Judicial career

District of Columbia Court of Appeals

From 2003 until he took his seat on the Supreme Court, Roberts served as a judge on the U.S. Court of Appeals for the District of Columbia Circuit. During his two years on the bench, Roberts would author 49 opinions, two of which elicited dissents from other judges, and would author three dissenting opinions.

Nomination and Confirmation

Roberts was first nominated by President George H. W. Bush to serve on the U.S. Court of Appeals for the District of Columbia Circuit in 1992. His nomination was never taken up for a vote, and he returned to private practice after President Bush lost the 1992 presidential election to President Bill Clinton.

Roberts was next appointed to the U.S. Court of Appeals for the District of Columbia Circuit by President George W. Bush in May 2001. Senator Patrick Leahy would chair the Senate Judiciary Committee for the next nineteen months and refused Roberts a confirmation hearing.[11]

Roberts would get his hearing after being renominated by President Bush in January of 2003, after the Republicans regained control of the Senate, and Judge Roberts was confirmed unanimously on May 8, 2003.

Summary of judgeship and legal opinions

Roberts time as an appellate judge generally found his rulings to be consistent with conservative philosophies. Yet, he was considered a highly respected and fair jurist. Of his 49 opinions, only two garnered dissenting opinions. During his tenure, Roberts offered the following rulings on notable cases:

Hedgepeth v. Washington Metropolitan Area Transit Authority, 386 F3d 1148, in which the court (Roberts filing the Opinion) held that a 12-year-old girl's Fourth and Fifth Amendment rights were not violated by her arrest and juvenile detention for violating a "zero tolerance" law against eating or drinking in a Metrorail station.

This text is quoted verbatim from the original source. Any inconsistencies are attributed to the original source.

No one is very happy about the events that led to this litigation. A twelve-year-old girl was arrested, searched, and handcuffed. Her shoelaces were removed, and she was transported in the windowless rear compartment of a police vehicle to a juvenile processing center, where she was booked, fingerprinted, and detained until released to her mother some three hours later — all for eating a single french fry in a Metrorail station. The child was frightened, embarrassed, and crying throughout the ordeal. The district court described the policies that led to her arrest as "foolish," and indeed the policies were changed after those responsible endured the sort of publicity reserved for adults who make young girls cry. The question before us, however, is not whether these policies were a bad idea, but whether they violated the Fourth and Fifth Amendments to the Constitution. Like the district court, we conclude that they did not, and accordingly we affirm."[12]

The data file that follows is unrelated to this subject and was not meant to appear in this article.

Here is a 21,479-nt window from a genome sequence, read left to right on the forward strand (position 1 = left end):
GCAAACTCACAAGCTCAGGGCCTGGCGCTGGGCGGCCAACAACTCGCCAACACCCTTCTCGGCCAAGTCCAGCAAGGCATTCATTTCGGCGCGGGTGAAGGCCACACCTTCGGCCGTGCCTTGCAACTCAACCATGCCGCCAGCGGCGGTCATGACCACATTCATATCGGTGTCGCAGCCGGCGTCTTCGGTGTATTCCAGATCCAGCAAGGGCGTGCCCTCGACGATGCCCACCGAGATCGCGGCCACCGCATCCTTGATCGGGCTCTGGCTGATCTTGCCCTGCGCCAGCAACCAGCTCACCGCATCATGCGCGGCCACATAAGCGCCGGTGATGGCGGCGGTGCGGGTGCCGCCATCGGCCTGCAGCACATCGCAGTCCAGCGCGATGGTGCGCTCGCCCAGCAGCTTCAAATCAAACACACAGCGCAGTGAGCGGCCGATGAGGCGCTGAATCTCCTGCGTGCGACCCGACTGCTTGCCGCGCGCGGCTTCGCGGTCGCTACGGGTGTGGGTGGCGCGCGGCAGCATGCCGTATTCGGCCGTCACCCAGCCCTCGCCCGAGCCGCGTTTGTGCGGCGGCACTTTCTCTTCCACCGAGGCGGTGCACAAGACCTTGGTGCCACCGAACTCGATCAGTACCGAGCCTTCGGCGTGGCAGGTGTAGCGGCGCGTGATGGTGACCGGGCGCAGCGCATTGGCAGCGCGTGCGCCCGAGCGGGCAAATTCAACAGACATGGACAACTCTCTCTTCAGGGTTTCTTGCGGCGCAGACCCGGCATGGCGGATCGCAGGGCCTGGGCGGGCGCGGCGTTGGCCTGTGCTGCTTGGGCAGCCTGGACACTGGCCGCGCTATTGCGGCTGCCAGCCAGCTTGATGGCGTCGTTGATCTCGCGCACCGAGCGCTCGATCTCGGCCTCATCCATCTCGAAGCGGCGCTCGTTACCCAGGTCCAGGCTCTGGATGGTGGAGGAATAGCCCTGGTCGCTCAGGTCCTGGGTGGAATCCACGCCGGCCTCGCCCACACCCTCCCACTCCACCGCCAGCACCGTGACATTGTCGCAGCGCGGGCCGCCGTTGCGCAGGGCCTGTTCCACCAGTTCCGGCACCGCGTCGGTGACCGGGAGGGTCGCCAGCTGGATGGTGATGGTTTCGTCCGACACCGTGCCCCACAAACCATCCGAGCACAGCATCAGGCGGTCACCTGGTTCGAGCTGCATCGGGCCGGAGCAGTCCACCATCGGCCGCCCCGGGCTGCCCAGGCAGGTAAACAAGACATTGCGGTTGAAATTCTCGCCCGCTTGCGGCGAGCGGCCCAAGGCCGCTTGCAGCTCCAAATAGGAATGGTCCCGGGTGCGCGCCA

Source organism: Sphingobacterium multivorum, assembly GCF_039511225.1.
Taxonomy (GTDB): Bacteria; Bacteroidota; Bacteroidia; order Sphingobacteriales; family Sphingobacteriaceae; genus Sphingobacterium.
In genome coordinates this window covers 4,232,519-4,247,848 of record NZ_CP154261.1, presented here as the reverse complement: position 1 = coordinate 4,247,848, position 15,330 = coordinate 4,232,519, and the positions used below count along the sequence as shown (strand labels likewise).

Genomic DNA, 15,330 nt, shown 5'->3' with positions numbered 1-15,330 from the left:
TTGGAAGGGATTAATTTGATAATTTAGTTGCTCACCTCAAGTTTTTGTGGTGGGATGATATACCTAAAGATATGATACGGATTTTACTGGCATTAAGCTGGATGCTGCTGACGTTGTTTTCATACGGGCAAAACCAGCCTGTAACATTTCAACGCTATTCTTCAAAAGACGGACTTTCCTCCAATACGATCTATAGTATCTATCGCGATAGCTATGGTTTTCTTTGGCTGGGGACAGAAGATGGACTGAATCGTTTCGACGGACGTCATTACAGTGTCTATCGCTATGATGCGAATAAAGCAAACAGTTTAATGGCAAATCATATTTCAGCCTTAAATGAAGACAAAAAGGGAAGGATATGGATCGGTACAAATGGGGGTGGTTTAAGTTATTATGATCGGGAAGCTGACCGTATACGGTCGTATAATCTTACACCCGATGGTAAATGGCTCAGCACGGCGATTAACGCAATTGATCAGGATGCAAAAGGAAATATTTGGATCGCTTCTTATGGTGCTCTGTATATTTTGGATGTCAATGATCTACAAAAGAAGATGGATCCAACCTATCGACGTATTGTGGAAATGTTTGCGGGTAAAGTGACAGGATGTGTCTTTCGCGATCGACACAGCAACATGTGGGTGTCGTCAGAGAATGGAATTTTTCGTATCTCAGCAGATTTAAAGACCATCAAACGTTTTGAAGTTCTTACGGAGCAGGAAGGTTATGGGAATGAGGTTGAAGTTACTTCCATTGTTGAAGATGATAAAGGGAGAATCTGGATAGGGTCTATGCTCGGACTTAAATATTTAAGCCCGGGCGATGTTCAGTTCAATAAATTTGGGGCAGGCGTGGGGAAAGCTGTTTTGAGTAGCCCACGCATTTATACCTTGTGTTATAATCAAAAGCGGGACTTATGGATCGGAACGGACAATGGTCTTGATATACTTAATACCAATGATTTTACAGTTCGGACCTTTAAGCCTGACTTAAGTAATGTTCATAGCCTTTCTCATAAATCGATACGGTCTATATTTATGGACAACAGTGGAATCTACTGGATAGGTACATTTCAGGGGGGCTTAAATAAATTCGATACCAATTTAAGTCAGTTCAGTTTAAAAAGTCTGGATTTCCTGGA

Hamdan v. Rumsfeld, 548 U.S. 557 (2006), in which the Supreme Court of the United States reversed a decision by the U.S. Court of Appeals for the District of Columbia Circuit regarding military tribunals for detainees at Guantanamo Bay. Roberts recused himself as Chief Justice from this case as he had been part of a unanimous decision by the U.S. Court of Appeals for the District of Columbia Circuit which held that enemy combatants could be subjected to military tribunals upon being declared enemy combatants. Roberts and the appellate court held that the War on Terror is not a declared war between two countries who are signatories of the Geneva Conventions nor the Uniform Code of Military Justice.[13]

Rancho Viejo, LLC v. Norton, 323 F3d 1062, in which the U.S. Court of Appeals for the District of Columbia Circuit (Roberts dissenting) refused to hear an appeal on behalf of a developer whose housing project was halted through the Endangered Species Act. Roberts dissent became a source of controversy during his confirmation hearings for the Supreme Court of the United States when environmental groups brought attention to his dissenting opinion, which interestingly does not constitute precedent and therefore had no legal standing. Roberts famously claimed:

This text is quoted verbatim from the original source. Any inconsistencies are attributed to the original source.

The panel's approach in this case leads to the result that regulating the taking of a hapless toad that, for reasons of its own, lives its entire life in California constitutes regulating "Commerce ... among the several States." U.S. CONST. art. I, § 8, cl. 3." in his dissent.[14]

U.S. Supreme Court

Nomination and confirmation